Let's not over complicate this people. get_commit_ev2() has cancellation
params for no other reason than I was unaware of the session variables.
On Jun 27, 2012 12:04 AM, "Vladimir Berezniker" <vmpn_at_hitechman.com> wrote:
> On Tue, Jun 26, 2012 at 10:21 PM, Hyrum K Wright <hyrum_at_hyrumwright.org>
> > On Tue, Jun 26, 2012 at 7:10 PM, Vladimir Berezniker <vmpn_at_hitechman.com>
> >> On Tue, Jun 26, 2012 at 3:17 PM, Hyrum K Wright
> >> <hyrum.wright_at_wandisco.com> wrote:
> >>> On Sun, Jun 24, 2012 at 6:09 PM, Vladimir Berezniker <
> vmpn_at_hitechman.com> wrote:
> >>>> Hi All,
> >>>> I have been taking a peek at ev2 code to see what it would take for
> >>>> implementation and I have following questions that do not seem do be
> >>>> by the docs:
> >>>> * svn_ra__get_commit_ev2() takes svn_cancel_func_t as a parameter,
> >>>> session already has a cancellation callback specified in the
> >>>> svn_ra_callbacks2_t structure. What is the relationship between
> the two?
> >>>> Is one of these going away?
> >>> I've not looked at the session struct, but can explain a bit about the
> >>> reason get_commit_ev2() takes a cancellation func/baton.
> >>> Historically, we've had a number of places where we'd wrap an editor
> >>> with a cancellation editor, which was just a pain. Ev2 folds the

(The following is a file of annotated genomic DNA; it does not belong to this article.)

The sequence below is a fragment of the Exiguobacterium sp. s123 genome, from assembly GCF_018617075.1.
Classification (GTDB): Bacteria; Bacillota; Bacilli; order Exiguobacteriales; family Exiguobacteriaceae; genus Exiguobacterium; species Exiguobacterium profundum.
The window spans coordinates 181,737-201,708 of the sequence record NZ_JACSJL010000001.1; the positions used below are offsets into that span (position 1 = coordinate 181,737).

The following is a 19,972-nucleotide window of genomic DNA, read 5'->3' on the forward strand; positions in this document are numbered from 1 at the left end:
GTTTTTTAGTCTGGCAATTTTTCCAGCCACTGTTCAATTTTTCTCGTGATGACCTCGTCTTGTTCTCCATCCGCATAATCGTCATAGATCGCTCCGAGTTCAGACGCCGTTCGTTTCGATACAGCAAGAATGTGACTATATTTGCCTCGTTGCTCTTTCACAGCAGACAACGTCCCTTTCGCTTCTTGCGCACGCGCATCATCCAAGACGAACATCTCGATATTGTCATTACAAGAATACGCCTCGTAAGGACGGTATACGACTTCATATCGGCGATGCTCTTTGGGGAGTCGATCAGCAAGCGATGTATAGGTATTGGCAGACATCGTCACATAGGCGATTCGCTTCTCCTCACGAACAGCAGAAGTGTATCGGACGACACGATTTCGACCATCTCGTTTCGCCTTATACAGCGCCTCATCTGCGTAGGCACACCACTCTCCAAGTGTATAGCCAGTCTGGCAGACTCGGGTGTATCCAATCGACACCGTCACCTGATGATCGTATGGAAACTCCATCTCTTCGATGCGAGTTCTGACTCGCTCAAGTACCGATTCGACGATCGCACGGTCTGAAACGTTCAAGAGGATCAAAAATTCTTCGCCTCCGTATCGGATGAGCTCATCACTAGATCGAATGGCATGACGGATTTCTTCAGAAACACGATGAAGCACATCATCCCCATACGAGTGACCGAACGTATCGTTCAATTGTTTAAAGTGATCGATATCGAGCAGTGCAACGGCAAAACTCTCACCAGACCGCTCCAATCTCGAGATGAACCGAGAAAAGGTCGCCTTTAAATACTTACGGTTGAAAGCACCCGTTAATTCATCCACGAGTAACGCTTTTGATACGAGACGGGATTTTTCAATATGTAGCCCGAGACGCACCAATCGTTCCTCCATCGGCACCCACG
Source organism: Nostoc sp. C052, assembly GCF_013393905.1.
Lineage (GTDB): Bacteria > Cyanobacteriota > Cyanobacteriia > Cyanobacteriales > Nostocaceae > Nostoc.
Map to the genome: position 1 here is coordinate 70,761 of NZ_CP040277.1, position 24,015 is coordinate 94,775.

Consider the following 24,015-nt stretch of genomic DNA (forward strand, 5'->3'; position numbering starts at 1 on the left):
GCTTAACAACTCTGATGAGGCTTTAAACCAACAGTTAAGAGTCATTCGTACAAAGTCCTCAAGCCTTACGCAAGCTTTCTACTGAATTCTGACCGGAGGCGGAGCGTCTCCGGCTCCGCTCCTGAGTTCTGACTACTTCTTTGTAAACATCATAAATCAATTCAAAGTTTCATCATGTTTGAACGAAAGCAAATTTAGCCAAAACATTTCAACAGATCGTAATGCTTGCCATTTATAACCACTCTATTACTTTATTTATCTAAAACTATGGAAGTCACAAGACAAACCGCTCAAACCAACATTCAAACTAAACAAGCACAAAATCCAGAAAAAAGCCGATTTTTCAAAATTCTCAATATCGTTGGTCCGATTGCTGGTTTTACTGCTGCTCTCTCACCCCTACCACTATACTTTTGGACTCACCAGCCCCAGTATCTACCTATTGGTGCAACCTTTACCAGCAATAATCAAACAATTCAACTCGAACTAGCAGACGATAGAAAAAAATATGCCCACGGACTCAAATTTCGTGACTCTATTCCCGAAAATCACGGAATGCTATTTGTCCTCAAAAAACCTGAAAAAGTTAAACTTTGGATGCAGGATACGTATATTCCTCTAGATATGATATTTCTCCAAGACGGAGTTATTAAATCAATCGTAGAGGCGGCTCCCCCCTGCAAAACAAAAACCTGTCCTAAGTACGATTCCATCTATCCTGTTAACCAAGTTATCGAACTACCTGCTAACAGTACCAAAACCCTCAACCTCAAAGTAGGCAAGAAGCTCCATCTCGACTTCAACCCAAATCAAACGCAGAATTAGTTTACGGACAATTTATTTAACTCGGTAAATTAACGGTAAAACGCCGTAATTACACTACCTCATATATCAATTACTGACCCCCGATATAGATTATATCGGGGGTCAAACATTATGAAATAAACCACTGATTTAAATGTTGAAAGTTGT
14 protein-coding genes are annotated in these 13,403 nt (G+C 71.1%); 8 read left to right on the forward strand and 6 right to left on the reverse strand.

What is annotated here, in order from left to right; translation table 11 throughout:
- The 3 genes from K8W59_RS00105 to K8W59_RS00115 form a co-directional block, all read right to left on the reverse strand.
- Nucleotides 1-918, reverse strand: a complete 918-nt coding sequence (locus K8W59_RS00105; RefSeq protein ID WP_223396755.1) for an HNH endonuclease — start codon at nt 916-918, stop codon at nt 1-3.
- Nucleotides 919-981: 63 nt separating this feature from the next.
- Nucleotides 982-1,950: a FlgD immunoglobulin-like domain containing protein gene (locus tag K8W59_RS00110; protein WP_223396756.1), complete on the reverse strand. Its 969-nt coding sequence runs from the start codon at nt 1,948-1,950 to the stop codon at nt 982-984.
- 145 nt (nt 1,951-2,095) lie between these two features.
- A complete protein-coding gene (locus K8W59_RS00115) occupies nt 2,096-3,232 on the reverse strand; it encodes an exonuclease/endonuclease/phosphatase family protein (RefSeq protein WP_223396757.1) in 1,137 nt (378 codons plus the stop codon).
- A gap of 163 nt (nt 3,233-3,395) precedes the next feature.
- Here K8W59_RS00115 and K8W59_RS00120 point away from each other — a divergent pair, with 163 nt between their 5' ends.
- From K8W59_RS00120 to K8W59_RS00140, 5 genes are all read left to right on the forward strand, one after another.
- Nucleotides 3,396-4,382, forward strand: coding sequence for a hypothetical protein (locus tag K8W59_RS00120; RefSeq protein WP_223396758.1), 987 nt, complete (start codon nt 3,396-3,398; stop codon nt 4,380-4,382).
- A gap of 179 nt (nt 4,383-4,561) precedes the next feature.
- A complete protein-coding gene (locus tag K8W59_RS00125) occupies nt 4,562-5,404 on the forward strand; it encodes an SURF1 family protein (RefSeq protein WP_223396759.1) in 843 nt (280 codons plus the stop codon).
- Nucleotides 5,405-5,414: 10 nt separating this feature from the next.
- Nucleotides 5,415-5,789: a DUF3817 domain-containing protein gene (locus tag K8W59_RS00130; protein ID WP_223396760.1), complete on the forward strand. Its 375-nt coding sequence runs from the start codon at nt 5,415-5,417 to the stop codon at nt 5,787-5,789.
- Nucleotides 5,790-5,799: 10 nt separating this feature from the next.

> >>> (optional) cancellation editor into the editor itself.
> >> Understood
> >>> My guess is that in most places, the session cancellation callback and
> >>> the one provided to get_commit_ev2() will be the same, though they
> >>> will be invoked in different places.
> >> But how come other ra functions grab the cancellation callback from the
> >> session, but ev2 editor wants to get one passed directly to it rather
> >> than taking
> >> one from the ra session?
> > Ev2 is a generic API interface used across an large number of layers
> > in Subversion. (There is an editor interface for committing changes
> > to the FS layer, for example.) In many cases, these layers don't have
> > the concept of an ra session, so it would be a mistake for the Ev2
> > interface to use the ra session directly.
> My brain was thinking Ev2 always used inside RA layer. False assumption.
> Now I know better, thanks.
> > However, I think I see your point: svn_ra__get_commit_ev2() takes both
> > an ra_session_t *and* a cancellation func/baton. Since that API is
> > specific to the ra layer, I think we can drop the cancellation
> > func/baton from that interface, and just use those in the session
> > object when we create the Ev2 object.
> You got it. I will try to restate more clearly below what exactly I
> was thinking.
> > But looking at the definition
> > for svn_ra_session_t, it doesn't look like there is a cancellation
> > func/baton in there. Am I missing something?
> Proper explanation and context from me in place of high level abstract
> * Logically (implementation neutral model in my brain):
> When RA session is opened it is given a cancellation callback as part of
> svn_ra_open parameters. Then later svn_ra__get_commit_ev2 wants similar
> information. Two possibilities:
> 1) There is a need for separate cancellation callback, therefore